Sports are full of famous father-son duos who made history together, but not every familial pair found as much success through the years at the collegiate and professional level as Oregon State’s own Gary Payton Sr. and Gary Payton II.
The two players were leaders in some of the most successful teams in the history of the Oregon State Men’s Basketball program. And with the 2020 season now underway, this year’s team will hope to find a similar level of success that the Payton duo led the program to during their respective seasons.
Gary Payton Sr., who played for Oregon State from 1986 to 1990, went on to have a career in the NBA that earned him a spot in the Hall of Fame. Payton Sr. is from Oakland, Cal., but began his historic career with the Beavers under coach Ralph Miller. In his freshman season, Payton Sr. would go on to win PAC-10 Rookie of the Year and conference Defensive Player of the Year in a year which would see Oregon State make the NIT.
Payton Sr’s list of accolades would continue to grow past his first college season. He made the All PAC-10 team for the next three years, culminating with winning PAC-10 Player of the Year honors and being a consensus NCAA All-American in his final season in 1989-90.
In that PAC-10 Player of the Year season, Payton Sr. averaged over 25 points per game to go along with over eight assists and three steals. Oregon State made the NCAA tournament in all of his last three years, one of two times in Beavers’ history that the program made the tournament three seasons in a row.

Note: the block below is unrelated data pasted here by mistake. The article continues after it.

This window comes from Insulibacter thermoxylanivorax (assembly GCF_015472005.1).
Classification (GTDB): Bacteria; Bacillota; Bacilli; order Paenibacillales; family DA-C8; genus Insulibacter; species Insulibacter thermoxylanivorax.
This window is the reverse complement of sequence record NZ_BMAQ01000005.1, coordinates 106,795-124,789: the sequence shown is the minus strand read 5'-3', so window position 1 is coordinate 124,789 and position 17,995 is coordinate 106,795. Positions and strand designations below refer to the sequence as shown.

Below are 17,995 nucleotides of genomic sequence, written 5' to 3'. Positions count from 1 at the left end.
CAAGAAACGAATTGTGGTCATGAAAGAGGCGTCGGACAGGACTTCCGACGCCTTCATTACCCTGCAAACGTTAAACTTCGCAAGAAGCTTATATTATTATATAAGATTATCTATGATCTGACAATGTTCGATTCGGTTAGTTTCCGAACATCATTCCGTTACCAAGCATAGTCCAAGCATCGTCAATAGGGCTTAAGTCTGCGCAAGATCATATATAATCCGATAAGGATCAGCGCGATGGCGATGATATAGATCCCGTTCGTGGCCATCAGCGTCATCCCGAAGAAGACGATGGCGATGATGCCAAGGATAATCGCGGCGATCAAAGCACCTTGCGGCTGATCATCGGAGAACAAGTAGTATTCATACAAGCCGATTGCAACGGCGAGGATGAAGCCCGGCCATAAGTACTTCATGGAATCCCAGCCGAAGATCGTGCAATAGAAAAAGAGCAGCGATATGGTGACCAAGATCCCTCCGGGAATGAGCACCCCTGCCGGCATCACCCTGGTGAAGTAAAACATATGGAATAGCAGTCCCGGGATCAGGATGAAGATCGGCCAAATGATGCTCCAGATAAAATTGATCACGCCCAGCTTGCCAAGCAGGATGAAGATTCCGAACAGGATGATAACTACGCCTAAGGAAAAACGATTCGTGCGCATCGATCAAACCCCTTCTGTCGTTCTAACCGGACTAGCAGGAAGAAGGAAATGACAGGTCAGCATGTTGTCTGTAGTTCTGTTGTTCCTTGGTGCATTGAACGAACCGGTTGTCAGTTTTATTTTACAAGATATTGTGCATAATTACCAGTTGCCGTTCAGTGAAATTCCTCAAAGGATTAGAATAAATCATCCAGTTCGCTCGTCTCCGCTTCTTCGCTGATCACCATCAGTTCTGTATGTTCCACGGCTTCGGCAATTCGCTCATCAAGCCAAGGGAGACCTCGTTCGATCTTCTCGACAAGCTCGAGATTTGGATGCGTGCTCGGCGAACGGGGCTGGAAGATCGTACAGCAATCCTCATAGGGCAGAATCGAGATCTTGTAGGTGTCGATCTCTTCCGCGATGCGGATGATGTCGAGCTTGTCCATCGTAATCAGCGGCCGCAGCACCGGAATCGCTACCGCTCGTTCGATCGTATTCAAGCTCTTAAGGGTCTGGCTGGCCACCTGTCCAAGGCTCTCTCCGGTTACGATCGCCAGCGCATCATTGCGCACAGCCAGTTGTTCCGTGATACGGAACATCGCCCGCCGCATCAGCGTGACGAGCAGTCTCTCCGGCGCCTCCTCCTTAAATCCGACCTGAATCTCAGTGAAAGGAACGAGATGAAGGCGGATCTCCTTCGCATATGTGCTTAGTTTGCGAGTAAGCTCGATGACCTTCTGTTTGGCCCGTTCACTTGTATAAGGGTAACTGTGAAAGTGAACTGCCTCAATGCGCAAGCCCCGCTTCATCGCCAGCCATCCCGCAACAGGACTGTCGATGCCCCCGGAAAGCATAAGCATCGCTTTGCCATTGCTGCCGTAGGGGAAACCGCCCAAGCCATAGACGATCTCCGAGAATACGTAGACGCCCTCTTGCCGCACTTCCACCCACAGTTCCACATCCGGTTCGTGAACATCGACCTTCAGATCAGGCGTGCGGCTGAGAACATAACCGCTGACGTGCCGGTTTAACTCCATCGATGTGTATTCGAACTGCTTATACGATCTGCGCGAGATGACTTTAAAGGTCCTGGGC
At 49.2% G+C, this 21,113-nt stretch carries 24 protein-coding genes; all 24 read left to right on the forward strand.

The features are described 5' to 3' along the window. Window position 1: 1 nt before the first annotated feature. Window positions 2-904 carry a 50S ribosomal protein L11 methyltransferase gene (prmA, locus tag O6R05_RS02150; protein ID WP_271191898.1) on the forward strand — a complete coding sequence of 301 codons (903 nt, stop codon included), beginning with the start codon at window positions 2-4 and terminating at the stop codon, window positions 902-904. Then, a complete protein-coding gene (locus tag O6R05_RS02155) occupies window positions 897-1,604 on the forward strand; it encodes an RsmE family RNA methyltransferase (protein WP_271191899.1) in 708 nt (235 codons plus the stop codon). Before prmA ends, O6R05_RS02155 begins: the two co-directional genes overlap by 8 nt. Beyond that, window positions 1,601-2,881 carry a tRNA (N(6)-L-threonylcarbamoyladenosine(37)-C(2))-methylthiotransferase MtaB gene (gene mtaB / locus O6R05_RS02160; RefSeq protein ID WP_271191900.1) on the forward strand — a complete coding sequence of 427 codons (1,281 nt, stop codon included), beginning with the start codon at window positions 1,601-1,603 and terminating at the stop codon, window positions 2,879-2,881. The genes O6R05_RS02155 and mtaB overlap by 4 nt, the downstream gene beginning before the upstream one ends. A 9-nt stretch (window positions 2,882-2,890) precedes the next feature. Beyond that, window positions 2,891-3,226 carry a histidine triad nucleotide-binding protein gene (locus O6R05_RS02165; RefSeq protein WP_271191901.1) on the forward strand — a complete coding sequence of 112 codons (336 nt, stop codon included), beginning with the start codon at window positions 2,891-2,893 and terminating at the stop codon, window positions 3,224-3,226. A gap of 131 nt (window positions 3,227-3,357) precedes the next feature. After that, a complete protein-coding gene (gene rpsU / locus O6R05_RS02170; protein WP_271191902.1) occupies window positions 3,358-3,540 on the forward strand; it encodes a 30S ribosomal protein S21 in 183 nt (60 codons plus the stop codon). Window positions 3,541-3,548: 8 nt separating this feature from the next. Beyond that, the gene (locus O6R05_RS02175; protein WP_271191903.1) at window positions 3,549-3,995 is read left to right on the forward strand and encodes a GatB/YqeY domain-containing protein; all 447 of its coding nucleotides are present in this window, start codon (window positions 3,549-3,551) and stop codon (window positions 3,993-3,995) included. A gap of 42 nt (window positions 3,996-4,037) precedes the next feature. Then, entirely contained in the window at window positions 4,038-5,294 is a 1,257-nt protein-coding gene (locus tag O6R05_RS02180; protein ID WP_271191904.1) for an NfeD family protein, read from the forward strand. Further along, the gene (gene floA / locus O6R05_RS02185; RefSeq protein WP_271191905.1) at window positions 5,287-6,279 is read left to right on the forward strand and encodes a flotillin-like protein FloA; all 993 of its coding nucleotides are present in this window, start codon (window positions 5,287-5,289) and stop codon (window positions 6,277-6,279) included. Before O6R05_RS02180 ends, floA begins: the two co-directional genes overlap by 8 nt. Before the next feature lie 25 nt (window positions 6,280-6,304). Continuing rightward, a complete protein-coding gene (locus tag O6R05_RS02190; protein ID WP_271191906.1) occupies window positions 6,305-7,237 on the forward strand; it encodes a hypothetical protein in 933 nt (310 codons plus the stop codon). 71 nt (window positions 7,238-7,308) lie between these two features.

Payton Sr. now has his name all over Oregon State and PAC-12 leaderboards. He is still the conference’s career assists leader, second in the PAC-12 in career steals, and is still in the top 10 for points scored through his four-year career.
For Oregon State, Payton Sr. remains the career leader in minutes played, field goals, assists and steals. And, up until last season, he was the leader in points scored, eventually being overtaken by forward Tres Tinkle in his senior season.
With a record-breaking effort, Payton Sr. was inducted into the Oregon State Sports Hall of Fame and had his number, 20, retired by the university.
Payton Sr. stayed in the Pacific Northwest after leaving Oregon State, as he was drafted second overall in the NBA Draft by the Seattle Supersonics. He played in the NBA for 18 seasons, 13 of which came with the Supersonics. During that time, he continued to make records, just as he did with the Beavers.
Payton Sr. shares the record for most NBA All-Defensive First-Team nods with Kobe Bryant, Michael Jordan, and Kevin Garnett. Each player at the top of the list has nine, and Payton Sr. is the only point guard of the bunch. Additionally, he is also the only point guard to have won a Defensive Player of the Year Award, having won it in the 1995 season.
The point guard’s All-Defensive team success came with the numbers to back it up, as the Oregon State product remains fourth on the NBA’s all-time steals list. Payton was widely considered a pest on defense and one of Michael Jordan’s greatest foes, and for all of these defensive achievements, Payton Sr. gained the nickname of “The Glove.”